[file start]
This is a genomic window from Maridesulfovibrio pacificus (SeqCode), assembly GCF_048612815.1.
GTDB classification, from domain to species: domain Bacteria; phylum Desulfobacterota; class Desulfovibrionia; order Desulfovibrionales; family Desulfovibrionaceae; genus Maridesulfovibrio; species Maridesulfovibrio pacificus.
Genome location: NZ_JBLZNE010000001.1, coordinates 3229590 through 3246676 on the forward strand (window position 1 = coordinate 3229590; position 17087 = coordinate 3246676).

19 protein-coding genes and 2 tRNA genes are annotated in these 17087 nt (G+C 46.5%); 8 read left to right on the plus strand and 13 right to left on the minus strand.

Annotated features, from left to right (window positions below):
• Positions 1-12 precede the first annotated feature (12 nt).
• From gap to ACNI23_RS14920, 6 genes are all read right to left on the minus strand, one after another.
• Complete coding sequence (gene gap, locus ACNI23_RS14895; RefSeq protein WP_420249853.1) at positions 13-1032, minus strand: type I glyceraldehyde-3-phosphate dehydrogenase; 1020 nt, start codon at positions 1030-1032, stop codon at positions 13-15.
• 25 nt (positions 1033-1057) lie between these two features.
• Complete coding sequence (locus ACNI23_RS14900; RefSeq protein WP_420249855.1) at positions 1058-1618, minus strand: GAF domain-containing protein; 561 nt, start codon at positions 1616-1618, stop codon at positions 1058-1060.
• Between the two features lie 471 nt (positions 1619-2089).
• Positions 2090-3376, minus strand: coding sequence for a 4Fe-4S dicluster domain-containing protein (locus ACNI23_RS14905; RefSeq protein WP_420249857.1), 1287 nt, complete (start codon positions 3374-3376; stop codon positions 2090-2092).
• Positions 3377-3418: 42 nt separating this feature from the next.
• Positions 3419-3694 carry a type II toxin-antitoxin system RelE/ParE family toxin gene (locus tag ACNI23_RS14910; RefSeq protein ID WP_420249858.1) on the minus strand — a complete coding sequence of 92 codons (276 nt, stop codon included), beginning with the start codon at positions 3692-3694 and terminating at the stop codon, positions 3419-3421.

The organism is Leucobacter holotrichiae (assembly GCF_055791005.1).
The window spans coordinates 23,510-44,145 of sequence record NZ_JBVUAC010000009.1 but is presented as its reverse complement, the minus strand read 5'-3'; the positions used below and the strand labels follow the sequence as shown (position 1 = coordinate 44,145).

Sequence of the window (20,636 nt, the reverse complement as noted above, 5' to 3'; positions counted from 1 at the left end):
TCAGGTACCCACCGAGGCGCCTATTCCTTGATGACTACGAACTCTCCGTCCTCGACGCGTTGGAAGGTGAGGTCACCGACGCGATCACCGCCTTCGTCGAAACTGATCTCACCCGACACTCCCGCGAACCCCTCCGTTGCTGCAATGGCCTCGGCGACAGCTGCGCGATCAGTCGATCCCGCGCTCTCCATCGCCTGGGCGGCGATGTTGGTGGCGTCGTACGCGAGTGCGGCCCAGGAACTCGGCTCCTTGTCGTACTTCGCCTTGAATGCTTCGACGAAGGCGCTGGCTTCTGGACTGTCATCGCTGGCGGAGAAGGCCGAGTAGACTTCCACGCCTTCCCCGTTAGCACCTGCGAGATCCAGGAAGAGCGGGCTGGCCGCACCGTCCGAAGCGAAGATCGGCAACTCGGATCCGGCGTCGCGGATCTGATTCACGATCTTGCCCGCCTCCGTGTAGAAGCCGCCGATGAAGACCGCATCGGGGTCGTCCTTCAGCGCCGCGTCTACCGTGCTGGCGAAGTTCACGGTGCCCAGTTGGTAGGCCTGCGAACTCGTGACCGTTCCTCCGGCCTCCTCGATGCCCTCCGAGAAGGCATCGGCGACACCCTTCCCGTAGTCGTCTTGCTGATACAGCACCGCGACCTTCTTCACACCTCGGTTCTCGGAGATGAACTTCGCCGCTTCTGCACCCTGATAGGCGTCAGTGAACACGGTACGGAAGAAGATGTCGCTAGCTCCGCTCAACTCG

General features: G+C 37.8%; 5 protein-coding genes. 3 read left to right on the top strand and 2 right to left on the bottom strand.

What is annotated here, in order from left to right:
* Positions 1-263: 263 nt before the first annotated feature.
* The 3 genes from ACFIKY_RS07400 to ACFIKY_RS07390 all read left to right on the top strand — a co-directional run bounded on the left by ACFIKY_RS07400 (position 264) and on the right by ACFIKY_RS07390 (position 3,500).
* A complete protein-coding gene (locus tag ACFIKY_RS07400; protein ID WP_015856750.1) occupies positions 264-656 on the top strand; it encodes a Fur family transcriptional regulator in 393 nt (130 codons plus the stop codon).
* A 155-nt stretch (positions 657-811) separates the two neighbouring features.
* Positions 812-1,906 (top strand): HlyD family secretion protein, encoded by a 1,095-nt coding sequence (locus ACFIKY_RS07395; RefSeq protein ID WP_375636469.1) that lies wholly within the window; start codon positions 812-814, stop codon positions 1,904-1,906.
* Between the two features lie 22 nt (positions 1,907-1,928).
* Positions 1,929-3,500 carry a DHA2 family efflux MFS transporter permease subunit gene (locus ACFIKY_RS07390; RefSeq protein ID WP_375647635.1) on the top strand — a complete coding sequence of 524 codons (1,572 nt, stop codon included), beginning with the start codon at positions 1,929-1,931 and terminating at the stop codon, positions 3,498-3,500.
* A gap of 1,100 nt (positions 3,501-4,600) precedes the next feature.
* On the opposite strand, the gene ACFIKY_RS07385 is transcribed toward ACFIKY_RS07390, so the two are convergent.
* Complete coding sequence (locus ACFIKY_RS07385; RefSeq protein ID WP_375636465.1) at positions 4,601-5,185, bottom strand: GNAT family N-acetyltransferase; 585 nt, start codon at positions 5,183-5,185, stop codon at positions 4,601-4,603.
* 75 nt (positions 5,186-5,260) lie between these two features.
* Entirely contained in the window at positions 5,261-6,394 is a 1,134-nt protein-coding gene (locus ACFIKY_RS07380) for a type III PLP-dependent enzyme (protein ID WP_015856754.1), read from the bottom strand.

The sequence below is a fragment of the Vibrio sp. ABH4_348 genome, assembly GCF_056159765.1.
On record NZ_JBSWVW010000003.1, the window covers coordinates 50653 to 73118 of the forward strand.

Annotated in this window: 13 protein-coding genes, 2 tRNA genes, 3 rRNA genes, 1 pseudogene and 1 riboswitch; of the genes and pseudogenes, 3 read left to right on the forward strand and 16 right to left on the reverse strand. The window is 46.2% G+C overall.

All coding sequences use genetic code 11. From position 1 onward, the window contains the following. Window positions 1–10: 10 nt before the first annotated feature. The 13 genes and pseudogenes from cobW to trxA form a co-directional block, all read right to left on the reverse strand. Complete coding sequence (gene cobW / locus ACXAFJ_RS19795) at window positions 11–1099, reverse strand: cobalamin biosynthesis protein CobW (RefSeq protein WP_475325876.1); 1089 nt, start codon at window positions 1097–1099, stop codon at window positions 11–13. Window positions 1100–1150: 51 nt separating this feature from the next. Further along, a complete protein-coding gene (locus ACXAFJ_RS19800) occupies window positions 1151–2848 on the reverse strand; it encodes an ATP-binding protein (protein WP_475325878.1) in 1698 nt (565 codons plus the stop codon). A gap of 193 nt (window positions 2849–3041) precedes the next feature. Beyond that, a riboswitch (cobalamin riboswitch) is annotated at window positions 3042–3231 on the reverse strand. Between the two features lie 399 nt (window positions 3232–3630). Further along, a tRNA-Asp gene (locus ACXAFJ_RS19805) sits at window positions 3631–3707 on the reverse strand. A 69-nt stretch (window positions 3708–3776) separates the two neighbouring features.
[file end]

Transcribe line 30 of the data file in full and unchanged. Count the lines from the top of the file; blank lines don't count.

* Complete coding sequence (locus ACFIKY_RS07385; RefSeq protein ID WP_375636465.1) at positions 4,601-5,185, bottom strand: GNAT family N-acetyltransferase; 585 nt, start codon at positions 5,183-5,185, stop codon at positions 4,601-4,603.